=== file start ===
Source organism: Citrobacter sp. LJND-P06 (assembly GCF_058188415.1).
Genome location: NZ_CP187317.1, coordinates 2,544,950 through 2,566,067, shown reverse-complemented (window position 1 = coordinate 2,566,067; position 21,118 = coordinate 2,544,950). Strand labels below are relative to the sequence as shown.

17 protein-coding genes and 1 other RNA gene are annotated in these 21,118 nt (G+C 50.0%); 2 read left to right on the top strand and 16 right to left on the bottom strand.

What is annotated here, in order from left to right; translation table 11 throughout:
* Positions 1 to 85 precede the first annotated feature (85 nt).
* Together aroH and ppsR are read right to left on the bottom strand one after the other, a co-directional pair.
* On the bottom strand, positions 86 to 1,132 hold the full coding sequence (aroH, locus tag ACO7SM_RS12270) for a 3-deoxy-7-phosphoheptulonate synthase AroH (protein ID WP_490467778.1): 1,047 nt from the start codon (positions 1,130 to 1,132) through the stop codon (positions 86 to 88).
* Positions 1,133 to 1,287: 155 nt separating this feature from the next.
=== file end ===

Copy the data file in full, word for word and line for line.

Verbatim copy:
Source organism: Citrobacter sp. LJND-P06 (assembly GCF_058188415.1).
Genome location: NZ_CP187317.1, coordinates 2,544,950 through 2,566,067, shown reverse-complemented (window position 1 = coordinate 2,566,067; position 21,118 = coordinate 2,544,950). Strand labels below are relative to the sequence as shown.

17 protein-coding genes and 1 other RNA gene are annotated in these 21,118 nt (G+C 50.0%); 2 read left to right on the top strand and 16 right to left on the bottom strand.

What is annotated here, in order from left to right; translation table 11 throughout:
* Positions 1 to 85 precede the first annotated feature (85 nt).
* Together aroH and ppsR are read right to left on the bottom strand one after the other, a co-directional pair.
* On the bottom strand, positions 86 to 1,132 hold the full coding sequence (aroH, locus tag ACO7SM_RS12270) for a 3-deoxy-7-phosphoheptulonate synthase AroH (protein ID WP_490467778.1): 1,047 nt from the start codon (positions 1,130 to 1,132) through the stop codon (positions 86 to 88).
* Positions 1,133 to 1,287: 155 nt separating this feature from the next.